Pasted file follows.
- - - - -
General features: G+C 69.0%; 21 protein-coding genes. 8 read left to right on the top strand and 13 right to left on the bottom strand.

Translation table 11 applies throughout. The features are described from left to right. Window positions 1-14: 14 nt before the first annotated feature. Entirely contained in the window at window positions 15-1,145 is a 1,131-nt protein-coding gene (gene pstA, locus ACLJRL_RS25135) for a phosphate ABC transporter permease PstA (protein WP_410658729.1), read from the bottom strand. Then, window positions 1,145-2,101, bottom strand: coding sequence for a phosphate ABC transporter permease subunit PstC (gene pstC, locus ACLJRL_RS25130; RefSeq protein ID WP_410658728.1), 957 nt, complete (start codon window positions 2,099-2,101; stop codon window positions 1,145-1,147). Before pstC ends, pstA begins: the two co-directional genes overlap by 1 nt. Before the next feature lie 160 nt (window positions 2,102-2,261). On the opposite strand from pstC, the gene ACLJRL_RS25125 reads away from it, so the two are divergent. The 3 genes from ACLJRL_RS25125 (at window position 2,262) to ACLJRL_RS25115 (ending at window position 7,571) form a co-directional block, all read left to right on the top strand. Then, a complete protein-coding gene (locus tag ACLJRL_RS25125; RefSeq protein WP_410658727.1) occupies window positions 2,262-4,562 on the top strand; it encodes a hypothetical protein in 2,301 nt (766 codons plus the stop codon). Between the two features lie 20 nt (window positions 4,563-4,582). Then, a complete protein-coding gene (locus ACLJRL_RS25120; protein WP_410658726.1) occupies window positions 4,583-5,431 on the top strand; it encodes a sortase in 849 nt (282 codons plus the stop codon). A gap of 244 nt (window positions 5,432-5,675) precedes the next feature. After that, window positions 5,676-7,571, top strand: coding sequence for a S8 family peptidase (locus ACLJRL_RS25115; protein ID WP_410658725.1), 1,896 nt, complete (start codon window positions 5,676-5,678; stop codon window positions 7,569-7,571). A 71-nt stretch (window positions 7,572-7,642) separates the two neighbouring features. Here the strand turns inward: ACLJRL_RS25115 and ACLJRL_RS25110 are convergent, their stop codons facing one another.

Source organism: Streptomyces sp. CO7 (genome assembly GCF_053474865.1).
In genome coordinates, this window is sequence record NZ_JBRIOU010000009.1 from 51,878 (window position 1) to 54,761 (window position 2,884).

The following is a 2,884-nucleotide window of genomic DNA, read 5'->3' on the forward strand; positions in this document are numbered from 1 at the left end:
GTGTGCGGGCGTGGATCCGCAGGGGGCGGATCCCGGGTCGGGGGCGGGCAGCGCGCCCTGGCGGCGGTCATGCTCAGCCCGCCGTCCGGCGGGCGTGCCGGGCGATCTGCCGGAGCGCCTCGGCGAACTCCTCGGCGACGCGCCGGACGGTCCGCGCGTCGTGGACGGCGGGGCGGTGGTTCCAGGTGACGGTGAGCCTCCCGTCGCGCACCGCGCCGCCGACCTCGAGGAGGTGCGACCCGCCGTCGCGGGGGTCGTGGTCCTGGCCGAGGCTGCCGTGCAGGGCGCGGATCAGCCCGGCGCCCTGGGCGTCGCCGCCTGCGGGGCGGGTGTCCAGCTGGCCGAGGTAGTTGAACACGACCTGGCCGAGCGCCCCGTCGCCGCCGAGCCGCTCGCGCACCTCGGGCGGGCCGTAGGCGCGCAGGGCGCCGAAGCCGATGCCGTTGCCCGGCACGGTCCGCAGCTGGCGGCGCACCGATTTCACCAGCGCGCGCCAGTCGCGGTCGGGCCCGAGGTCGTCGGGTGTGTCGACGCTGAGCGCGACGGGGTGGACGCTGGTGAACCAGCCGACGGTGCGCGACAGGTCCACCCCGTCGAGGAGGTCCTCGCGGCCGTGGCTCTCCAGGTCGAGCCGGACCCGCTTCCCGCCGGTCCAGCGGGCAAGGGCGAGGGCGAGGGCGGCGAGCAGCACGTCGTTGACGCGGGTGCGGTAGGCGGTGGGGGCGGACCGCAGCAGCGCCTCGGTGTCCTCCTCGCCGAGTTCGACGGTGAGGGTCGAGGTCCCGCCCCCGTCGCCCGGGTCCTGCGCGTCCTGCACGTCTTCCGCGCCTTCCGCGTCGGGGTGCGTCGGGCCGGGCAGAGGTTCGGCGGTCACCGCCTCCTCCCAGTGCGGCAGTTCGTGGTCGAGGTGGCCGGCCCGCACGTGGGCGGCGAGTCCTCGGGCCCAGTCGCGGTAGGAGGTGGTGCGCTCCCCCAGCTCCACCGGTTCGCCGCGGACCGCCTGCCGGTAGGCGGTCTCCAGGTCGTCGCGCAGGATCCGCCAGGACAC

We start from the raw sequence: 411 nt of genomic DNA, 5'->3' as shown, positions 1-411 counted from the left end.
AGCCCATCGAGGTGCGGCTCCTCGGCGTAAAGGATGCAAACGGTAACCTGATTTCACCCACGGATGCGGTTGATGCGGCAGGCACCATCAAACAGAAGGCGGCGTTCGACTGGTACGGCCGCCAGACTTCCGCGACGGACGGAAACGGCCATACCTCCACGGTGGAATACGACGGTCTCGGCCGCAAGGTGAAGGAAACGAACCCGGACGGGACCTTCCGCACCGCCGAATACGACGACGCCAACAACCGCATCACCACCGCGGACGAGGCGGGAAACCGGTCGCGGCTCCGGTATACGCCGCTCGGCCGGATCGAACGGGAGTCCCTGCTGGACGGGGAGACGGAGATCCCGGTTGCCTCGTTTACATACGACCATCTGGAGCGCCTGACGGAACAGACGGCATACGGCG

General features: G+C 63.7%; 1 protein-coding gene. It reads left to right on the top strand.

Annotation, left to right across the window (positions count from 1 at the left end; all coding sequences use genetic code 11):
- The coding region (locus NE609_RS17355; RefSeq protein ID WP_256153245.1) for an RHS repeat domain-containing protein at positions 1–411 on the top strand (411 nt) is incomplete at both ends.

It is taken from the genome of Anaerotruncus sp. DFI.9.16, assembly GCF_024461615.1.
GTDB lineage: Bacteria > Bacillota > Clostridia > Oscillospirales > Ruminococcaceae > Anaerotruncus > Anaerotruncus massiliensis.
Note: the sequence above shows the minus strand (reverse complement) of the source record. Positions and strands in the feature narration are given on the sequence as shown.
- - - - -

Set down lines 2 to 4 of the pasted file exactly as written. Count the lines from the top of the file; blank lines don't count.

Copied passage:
Translation table 11 applies throughout. The features are described from left to right. Window positions 1-14: 14 nt before the first annotated feature. Entirely contained in the window at window positions 15-1,145 is a 1,131-nt protein-coding gene (gene pstA, locus ACLJRL_RS25135) for a phosphate ABC transporter permease PstA (protein WP_410658729.1), read from the bottom strand. Then, window positions 1,145-2,101, bottom strand: coding sequence for a phosphate ABC transporter permease subunit PstC (gene pstC, locus ACLJRL_RS25130; RefSeq protein ID WP_410658728.1), 957 nt, complete (start codon window positions 2,099-2,101; stop codon window positions 1,145-1,147). Before pstC ends, pstA begins: the two co-directional genes overlap by 1 nt. Before the next feature lie 160 nt (window positions 2,102-2,261). On the opposite strand from pstC, the gene ACLJRL_RS25125 reads away from it, so the two are divergent. The 3 genes from ACLJRL_RS25125 (at window position 2,262) to ACLJRL_RS25115 (ending at window position 7,571) form a co-directional block, all read left to right on the top strand. Then, a complete protein-coding gene (locus tag ACLJRL_RS25125; RefSeq protein WP_410658727.1) occupies window positions 2,262-4,562 on the top strand; it encodes a hypothetical protein in 2,301 nt (766 codons plus the stop codon). Between the two features lie 20 nt (window positions 4,563-4,582). Then, a complete protein-coding gene (locus ACLJRL_RS25120; protein WP_410658726.1) occupies window positions 4,583-5,431 on the top strand; it encodes a sortase in 849 nt (282 codons plus the stop codon). A gap of 244 nt (window positions 5,432-5,675) precedes the next feature. After that, window positions 5,676-7,571, top strand: coding sequence for a S8 family peptidase (locus ACLJRL_RS25115; protein ID WP_410658725.1), 1,896 nt, complete (start codon window positions 5,676-5,678; stop codon window positions 7,569-7,571). A 71-nt stretch (window positions 7,572-7,642) separates the two neighbouring features. Here the strand turns inward: ACLJRL_RS25115 and ACLJRL_RS25110 are convergent, their stop codons facing one another.

Source organism: Streptomyces sp. CO7 (genome assembly GCF_053474865.1).
In genome coordinates, this window is sequence record NZ_JBRIOU010000009.1 from 51,878 (window position 1) to 54,761 (window position 2,884).